All of these everyday issues are common, and yet we haven’t found a way to easily mitigate both the issue and the time it takes away from our other work. You see, when an exception happens, we have to step away from our PowerPoint, stop typing an email, or exit a meeting in order to take care of it. Routine work stops. And, our modern reliance on technology to find, aggregate, and alert us to these exceptions has made the task of managing them more burdensome than ever before. Systems that manage exceptions provide the enterprise with vast amounts of data points that have become overwhelming for employees to handle. The applications that we rely on for managing exceptions still rely on process owners to make decisions and respond to the issues. The result is a workforce that isn’t dealing with exceptions well at all. According to Protivitti, decision-making and related actions around exceptions occur slowly and ineffectively for a variety of reasons, such as:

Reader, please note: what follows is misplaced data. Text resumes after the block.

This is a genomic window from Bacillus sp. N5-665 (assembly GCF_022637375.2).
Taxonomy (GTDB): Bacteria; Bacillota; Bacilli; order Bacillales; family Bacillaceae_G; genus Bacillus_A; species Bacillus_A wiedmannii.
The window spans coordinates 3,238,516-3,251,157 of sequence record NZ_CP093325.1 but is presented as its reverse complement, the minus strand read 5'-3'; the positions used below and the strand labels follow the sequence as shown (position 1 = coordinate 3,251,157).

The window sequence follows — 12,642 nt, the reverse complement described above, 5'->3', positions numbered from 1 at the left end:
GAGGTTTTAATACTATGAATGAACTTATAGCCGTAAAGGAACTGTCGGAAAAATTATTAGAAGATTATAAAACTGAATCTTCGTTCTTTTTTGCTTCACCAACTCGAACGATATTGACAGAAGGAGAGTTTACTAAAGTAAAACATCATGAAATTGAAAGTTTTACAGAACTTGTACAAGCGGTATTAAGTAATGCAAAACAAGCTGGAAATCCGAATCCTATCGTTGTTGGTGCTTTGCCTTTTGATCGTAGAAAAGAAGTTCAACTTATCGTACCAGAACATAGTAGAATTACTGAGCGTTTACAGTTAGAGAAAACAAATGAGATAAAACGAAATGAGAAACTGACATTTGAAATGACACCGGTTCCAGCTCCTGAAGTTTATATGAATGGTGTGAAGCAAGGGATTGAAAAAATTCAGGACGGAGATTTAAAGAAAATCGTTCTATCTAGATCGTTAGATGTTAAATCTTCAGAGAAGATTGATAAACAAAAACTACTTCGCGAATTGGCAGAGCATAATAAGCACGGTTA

- Deaf Ears – Messages requesting action on an internal control issue languish in e-mail boxes and on voice mail systems
- Burnout – Process owners grow weary of repeated requests to address exceptions, even as they are in the process resolving them
- Erroneous Exceptions – Communication breakdowns between internal audit teams and their operational partners result in identification of too many “false positives” – exceptions that should not be classified as exceptions at all.
The communication breakdown around the alerts can dramatically affect how these exceptions are managed. What if the email alert for an exception goes to the inbox of an employee on vacation, or is sent to a terminated employee because the system was never updated? This could lead to months of time before any follow-up to the alert is even initiated. Even if the email is sent to the correct person, this could involve significant back-and-forth that creates an information silo.